Discrepancy and contradiction regarding fixation of hip stems with or without cement: survey among 765 hip arthroplasty specialistsBoymans, T. A., Heyligers, I. C., & Grimm, B. (2018).
The growing use of cementless stems is associated with an increase in implant-related complications. This global survey study investigates which parameters orthopaedic surgeons currently consider for either cemented or cementless stem fixation in primary total hip arthroplasty (THA).
A survey regarding current practice patterns was distributed among hip arthroplasty specialists. Key questions concerned: (i) frequency of using cemented/cementless stems; (ii) frequency of using parameters which influence a choice between both; (iii) usage of specific cut-off values for parameters.
507 (out of 765) respondents, having at least 5 years’ experience and performing at least 50 cases a year, were selected for analysis. Respondents using both fixation techniques (n = 413; 81%) use a cementless stem in 69% and a cemented stem in 31%. The choice is most frequently based on: (i) patient age; (ii) cortical thickness; (iii) femoral canal shape; (iv) bone mineral density; and (v) stem fit on preoperative templating. 57% using both fixation techniques do not use a specific cut-off value for age. 92% of the respondents that do use a cut-off value for age use exclusively cemented stems in patients being ⩾72.7 years (median 75; range 50–90 years). Considerable discrepancy and even contradictory responses were present regarding the other parameters and the use of specific cut-off values.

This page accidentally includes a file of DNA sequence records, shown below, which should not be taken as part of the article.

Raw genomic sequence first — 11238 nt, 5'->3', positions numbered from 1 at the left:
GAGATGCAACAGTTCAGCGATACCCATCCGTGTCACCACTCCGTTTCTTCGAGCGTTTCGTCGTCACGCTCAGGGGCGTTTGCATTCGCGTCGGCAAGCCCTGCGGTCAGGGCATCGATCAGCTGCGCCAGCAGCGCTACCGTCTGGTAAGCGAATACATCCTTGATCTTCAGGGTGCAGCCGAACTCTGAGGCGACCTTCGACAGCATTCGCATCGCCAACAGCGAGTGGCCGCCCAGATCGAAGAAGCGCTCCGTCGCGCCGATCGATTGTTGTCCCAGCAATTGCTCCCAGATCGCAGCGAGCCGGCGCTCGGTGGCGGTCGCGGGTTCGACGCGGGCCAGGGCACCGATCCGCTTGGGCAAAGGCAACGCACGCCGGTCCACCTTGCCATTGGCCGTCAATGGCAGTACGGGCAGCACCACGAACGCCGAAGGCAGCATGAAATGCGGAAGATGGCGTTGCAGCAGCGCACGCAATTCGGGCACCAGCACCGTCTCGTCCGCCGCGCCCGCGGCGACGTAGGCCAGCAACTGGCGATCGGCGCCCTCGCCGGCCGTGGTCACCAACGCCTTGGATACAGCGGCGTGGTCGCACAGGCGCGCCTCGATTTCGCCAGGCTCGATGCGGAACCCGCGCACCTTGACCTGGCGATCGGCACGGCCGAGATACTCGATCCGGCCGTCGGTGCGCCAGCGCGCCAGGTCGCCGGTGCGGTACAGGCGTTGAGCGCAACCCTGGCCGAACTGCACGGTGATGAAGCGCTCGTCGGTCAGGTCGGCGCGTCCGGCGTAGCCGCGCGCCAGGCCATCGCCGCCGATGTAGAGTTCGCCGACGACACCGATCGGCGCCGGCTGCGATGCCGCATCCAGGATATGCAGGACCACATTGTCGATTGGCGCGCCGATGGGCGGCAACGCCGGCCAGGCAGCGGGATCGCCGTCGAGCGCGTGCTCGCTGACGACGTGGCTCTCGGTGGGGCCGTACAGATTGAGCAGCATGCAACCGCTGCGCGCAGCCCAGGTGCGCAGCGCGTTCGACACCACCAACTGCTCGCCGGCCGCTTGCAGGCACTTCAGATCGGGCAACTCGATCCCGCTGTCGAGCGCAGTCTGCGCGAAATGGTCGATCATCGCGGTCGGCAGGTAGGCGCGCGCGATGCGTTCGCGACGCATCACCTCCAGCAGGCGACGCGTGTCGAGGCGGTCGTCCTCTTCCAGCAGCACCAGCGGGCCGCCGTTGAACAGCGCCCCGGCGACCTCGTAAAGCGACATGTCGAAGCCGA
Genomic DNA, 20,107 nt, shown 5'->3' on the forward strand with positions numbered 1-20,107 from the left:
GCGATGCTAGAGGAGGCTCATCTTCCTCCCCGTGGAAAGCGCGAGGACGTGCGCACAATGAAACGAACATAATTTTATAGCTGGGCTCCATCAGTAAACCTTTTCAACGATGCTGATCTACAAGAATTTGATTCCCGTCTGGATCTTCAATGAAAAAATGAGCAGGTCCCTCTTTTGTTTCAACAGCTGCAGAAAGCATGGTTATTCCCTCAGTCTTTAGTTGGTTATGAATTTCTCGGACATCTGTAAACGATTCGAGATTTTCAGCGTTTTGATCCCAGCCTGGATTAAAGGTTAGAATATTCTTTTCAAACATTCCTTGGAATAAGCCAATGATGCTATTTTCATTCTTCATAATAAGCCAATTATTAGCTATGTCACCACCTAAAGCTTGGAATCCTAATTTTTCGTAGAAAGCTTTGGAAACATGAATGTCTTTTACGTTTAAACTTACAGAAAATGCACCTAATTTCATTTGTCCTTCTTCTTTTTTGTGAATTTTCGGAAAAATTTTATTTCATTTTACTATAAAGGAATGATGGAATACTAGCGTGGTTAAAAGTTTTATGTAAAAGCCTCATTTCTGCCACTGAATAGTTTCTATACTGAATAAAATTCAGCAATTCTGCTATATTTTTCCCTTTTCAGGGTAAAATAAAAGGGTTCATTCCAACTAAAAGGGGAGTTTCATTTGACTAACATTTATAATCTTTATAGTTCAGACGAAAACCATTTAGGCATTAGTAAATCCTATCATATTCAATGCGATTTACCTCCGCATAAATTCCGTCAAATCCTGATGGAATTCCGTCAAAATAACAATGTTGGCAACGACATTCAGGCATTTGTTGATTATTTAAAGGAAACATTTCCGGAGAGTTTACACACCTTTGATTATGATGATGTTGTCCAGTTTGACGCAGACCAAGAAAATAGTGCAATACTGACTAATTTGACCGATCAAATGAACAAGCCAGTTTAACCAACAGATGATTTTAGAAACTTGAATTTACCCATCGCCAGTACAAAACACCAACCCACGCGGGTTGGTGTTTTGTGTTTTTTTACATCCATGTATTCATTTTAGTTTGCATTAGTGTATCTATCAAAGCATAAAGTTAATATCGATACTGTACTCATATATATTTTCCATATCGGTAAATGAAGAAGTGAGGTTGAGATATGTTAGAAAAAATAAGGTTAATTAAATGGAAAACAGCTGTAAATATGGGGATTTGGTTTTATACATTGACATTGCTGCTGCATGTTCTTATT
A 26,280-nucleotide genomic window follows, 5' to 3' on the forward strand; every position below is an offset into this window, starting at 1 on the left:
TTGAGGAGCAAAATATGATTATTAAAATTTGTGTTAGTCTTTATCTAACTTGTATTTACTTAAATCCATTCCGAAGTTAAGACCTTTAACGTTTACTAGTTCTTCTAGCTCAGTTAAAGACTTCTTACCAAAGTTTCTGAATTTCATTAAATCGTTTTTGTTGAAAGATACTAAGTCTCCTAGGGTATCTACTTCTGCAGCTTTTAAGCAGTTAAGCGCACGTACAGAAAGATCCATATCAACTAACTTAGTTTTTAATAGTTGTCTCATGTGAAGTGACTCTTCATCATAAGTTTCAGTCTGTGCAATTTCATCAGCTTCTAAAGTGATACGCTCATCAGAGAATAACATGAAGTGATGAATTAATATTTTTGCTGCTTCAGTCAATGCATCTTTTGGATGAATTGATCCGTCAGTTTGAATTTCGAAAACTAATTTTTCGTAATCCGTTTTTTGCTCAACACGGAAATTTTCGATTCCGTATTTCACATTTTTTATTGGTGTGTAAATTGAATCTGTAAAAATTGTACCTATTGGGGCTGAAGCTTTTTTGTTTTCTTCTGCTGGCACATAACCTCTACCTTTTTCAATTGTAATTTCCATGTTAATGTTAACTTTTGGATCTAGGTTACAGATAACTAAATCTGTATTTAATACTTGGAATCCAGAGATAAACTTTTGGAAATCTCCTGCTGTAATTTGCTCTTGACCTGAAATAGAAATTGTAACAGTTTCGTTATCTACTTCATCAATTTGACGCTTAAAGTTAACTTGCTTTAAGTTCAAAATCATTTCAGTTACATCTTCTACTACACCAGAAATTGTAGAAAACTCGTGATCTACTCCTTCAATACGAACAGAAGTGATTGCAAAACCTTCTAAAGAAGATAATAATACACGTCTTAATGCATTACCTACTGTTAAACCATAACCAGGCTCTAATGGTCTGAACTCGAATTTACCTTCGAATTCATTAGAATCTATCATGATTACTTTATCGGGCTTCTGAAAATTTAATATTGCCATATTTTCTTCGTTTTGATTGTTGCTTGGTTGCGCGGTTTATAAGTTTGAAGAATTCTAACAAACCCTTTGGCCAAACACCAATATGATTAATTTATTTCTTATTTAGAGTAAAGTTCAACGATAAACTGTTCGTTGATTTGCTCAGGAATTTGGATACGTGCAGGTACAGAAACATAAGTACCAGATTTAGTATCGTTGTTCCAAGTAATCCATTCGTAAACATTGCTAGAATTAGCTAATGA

Current practice patterns regarding stem fixation in primary THA vary substantially among orthopaedic surgeons. Evidence-based guidelines are needed to define which parameters and threshold values support the best individual choice for hip stem fixation.